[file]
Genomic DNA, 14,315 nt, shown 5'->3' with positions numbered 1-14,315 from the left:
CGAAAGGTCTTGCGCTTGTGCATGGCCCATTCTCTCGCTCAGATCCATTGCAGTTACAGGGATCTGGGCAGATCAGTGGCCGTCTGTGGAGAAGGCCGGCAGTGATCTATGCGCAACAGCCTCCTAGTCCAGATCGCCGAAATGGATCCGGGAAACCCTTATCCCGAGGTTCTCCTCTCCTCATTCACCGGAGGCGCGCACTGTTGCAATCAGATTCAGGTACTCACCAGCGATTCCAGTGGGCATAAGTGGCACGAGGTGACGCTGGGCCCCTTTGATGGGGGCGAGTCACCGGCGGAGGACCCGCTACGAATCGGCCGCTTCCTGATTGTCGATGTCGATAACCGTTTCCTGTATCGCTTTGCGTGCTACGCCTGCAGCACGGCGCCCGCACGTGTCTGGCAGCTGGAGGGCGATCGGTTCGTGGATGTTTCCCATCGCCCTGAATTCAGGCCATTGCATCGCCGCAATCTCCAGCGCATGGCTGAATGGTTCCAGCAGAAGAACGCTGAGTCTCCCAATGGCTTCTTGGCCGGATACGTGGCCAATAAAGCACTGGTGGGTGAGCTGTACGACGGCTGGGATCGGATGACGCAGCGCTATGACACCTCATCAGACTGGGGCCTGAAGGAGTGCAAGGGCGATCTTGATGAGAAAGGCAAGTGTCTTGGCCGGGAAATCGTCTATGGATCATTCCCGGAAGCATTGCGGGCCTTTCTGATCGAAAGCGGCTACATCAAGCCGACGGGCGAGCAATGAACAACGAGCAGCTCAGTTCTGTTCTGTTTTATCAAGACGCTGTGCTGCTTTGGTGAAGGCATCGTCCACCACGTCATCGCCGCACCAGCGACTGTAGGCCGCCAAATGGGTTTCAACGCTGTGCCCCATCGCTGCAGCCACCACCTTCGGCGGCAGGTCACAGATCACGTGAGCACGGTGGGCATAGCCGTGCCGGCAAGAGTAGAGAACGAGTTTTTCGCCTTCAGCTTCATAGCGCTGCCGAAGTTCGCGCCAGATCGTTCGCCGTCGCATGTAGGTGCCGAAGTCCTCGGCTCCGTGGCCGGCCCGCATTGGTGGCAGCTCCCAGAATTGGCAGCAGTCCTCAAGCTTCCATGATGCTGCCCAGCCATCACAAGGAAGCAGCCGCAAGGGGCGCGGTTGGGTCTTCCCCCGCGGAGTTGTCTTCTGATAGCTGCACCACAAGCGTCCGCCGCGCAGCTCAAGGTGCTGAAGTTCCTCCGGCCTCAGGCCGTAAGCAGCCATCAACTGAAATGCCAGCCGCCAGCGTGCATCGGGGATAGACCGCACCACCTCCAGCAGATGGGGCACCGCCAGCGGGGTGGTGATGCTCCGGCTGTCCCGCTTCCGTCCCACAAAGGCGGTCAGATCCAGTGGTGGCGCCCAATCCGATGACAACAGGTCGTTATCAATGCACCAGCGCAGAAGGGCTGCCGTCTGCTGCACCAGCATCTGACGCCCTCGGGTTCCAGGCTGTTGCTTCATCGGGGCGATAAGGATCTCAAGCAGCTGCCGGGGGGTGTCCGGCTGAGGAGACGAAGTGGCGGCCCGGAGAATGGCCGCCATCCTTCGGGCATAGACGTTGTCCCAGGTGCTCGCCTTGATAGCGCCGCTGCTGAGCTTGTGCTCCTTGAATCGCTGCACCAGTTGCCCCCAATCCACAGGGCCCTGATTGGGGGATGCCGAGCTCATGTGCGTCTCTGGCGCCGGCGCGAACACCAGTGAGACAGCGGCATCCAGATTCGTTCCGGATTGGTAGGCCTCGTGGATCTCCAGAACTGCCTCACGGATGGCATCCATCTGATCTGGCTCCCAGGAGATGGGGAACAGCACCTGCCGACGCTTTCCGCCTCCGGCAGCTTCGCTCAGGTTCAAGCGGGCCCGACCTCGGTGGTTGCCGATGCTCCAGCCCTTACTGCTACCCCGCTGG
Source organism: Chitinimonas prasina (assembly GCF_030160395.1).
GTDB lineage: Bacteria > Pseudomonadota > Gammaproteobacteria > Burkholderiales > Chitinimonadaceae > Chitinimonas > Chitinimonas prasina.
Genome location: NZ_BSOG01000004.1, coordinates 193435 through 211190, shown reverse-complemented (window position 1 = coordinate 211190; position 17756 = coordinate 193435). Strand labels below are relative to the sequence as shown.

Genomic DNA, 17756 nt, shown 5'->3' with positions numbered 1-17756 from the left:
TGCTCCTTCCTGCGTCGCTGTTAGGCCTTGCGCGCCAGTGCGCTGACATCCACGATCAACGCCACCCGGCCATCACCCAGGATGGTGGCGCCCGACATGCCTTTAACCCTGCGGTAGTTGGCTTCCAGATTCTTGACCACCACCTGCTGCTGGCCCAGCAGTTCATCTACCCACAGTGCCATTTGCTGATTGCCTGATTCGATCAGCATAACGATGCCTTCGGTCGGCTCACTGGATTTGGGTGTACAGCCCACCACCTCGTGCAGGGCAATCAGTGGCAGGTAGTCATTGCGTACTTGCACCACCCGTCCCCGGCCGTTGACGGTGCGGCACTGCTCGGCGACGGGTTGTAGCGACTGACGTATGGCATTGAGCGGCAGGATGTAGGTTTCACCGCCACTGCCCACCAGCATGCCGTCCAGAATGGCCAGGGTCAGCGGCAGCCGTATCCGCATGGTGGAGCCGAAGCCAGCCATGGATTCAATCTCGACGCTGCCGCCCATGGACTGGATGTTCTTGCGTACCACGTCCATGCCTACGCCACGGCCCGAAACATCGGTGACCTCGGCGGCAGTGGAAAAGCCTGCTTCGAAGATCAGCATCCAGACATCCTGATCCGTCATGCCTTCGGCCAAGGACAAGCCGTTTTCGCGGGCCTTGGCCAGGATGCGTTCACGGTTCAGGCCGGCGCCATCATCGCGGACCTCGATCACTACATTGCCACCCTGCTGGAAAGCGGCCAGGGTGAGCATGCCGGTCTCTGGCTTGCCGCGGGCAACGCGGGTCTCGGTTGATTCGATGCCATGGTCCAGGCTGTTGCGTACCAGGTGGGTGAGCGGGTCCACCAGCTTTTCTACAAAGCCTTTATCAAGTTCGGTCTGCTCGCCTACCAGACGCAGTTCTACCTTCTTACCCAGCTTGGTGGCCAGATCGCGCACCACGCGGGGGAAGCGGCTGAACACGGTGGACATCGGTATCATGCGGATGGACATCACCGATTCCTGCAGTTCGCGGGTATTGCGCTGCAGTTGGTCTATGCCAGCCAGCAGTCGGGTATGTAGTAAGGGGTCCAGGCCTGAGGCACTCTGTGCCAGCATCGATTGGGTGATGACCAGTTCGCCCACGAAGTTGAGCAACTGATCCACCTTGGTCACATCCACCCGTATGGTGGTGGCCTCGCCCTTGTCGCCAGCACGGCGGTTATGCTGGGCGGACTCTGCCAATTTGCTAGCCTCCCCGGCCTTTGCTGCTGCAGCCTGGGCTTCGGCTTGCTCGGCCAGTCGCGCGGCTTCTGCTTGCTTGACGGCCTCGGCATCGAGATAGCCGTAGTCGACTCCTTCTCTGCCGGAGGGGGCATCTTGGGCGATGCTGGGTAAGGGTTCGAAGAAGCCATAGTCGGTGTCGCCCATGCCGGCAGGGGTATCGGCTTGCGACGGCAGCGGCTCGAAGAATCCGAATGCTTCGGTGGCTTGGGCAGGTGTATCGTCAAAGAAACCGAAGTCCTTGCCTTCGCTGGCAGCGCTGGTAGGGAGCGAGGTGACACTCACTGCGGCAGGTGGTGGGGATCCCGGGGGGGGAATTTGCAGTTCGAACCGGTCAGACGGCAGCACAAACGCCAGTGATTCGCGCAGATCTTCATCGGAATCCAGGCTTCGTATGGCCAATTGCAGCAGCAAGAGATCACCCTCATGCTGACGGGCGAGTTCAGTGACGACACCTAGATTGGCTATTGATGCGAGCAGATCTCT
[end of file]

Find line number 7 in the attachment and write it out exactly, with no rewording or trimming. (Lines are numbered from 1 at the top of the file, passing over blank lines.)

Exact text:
TGCTCCTTCCTGCGTCGCTGTTAGGCCTTGCGCGCCAGTGCGCTGACATCCACGATCAACGCCACCCGGCCATCACCCAGGATGGTGGCGCCCGACATGCCTTTAACCCTGCGGTAGTTGGCTTCCAGATTCTTGACCACCACCTGCTGCTGGCCCAGCAGTTCATCTACCCACAGTGCCATTTGCTGATTGCCTGATTCGATCAGCATAACGATGCCTTCGGTCGGCTCACTGGATTTGGGTGTACAGCCCACCACCTCGTGCAGGGCAATCAGTGGCAGGTAGTCATTGCGTACTTGCACCACCCGTCCCCGGCCGTTGACGGTGCGGCACTGCTCGGCGACGGGTTGTAGCGACTGACGTATGGCATTGAGCGGCAGGATGTAGGTTTCACCGCCACTGCCCACCAGCATGCCGTCCAGAATGGCCAGGGTCAGCGGCAGCCGTATCCGCATGGTGGAGCCGAAGCCAGCCATGGATTCAATCTCGACGCTGCCGCCCATGGACTGGATGTTCTTGCGTACCACGTCCATGCCTACGCCACGGCCCGAAACATCGGTGACCTCGGCGGCAGTGGAAAAGCCTGCTTCGAAGATCAGCATCCAGACATCCTGATCCGTCATGCCTTCGGCCAAGGACAAGCCGTTTTCGCGGGCCTTGGCCAGGATGCGTTCACGGTTCAGGCCGGCGCCATCATCGCGGACCTCGATCACTACATTGCCACCCTGCTGGAAAGCGGCCAGGGTGAGCATGCCGGTCTCTGGCTTGCCGCGGGCAACGCGGGTCTCGGTTGATTCGATGCCATGGTCCAGGCTGTTGCGTACCAGGTGGGTGAGCGGGTCCACCAGCTTTTCTACAAAGCCTTTATCAAGTTCGGTCTGCTCGCCTACCAGACGCAGTTCTACCTTCTTACCCAGCTTGGTGGCCAGATCGCGCACCACGCGGGGGAAGCGGCTGAACACGGTGGACATCGGTATCATGCGGATGGACATCACCGATTCCTGCAGTTCGCGGGTATTGCGCTGCAGTTGGTCTATGCCAGCCAGCAGTCGGGTATGTAGTAAGGGGTCCAGGCCTGAGGCACTCTGTGCCAGCATCGATTGGGTGATGACCAGTTCGCCCACGAAGTTGAGCAACTGATCCACCTTGGTCACATCCACCCGTATGGTGGTGGCCTCGCCCTTGTCGCCAGCACGGCGGTTATGCTGGGCGGACTCTGCCAATTTGCTAGCCTCCCCGGCCTTTGCTGCTGCAGCCTGGGCTTCGGCTTGCTCGGCCAGTCGCGCGGCTTCTGCTTGCTTGACGGCCTCGGCATCGAGATAGCCGTAGTCGACTCCTTCTCTGCCGGAGGGGGCATCTTGGGCGATGCTGGGTAAGGGTTCGAAGAAGCCATAGTCGGTGTCGCCCATGCCGGCAGGGGTATCGGCTTGCGACGGCAGCGGCTCGAAGAATCCGAATGCTTCGGTGGCTTGGGCAGGTGTATCGTCAAAGAAACCGAAGTCCTTGCCTTCGCTGGCAGCGCTGGTAGGGAGCGAGGTGACACTCACTGCGGCAGGTGGTGGGGATCCCGGGGGGGGAATTTGCAGTTCGAACCGGTCAGACGGCAGCACAAACGCCAGTGATTCGCGCAGATCTTCATCGGAATCCAGGCTTCGTATGGCCAATTGCAGCAGCAAGAGATCACCCTCATGCTGACGGGCGAGTTCAGTGACGACACCTAGATTGGCTATTGATGCGAGCAGATCTCT